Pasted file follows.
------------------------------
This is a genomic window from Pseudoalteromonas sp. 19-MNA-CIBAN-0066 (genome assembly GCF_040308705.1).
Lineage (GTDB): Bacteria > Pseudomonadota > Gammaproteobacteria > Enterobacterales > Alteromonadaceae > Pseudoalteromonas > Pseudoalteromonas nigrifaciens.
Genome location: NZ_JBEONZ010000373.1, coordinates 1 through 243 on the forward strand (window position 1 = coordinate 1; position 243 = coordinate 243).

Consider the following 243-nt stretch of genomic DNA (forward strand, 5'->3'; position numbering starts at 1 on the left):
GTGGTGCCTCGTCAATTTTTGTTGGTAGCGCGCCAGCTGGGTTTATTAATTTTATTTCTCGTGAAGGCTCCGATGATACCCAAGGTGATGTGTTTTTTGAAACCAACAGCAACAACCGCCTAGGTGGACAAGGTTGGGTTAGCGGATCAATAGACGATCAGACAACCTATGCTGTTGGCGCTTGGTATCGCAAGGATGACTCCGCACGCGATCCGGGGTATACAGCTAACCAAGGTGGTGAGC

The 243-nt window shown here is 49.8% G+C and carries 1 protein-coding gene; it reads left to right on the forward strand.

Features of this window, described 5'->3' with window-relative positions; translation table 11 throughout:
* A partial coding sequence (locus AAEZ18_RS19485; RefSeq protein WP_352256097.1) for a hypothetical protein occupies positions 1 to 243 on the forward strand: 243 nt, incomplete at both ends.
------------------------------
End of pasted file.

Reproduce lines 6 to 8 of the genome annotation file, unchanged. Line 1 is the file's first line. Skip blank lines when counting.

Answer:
The 243-nt window shown here is 49.8% G+C and carries 1 protein-coding gene; it reads left to right on the forward strand.

Features of this window, described 5'->3' with window-relative positions; translation table 11 throughout:
* A partial coding sequence (locus AAEZ18_RS19485; RefSeq protein WP_352256097.1) for a hypothetical protein occupies positions 1 to 243 on the forward strand: 243 nt, incomplete at both ends.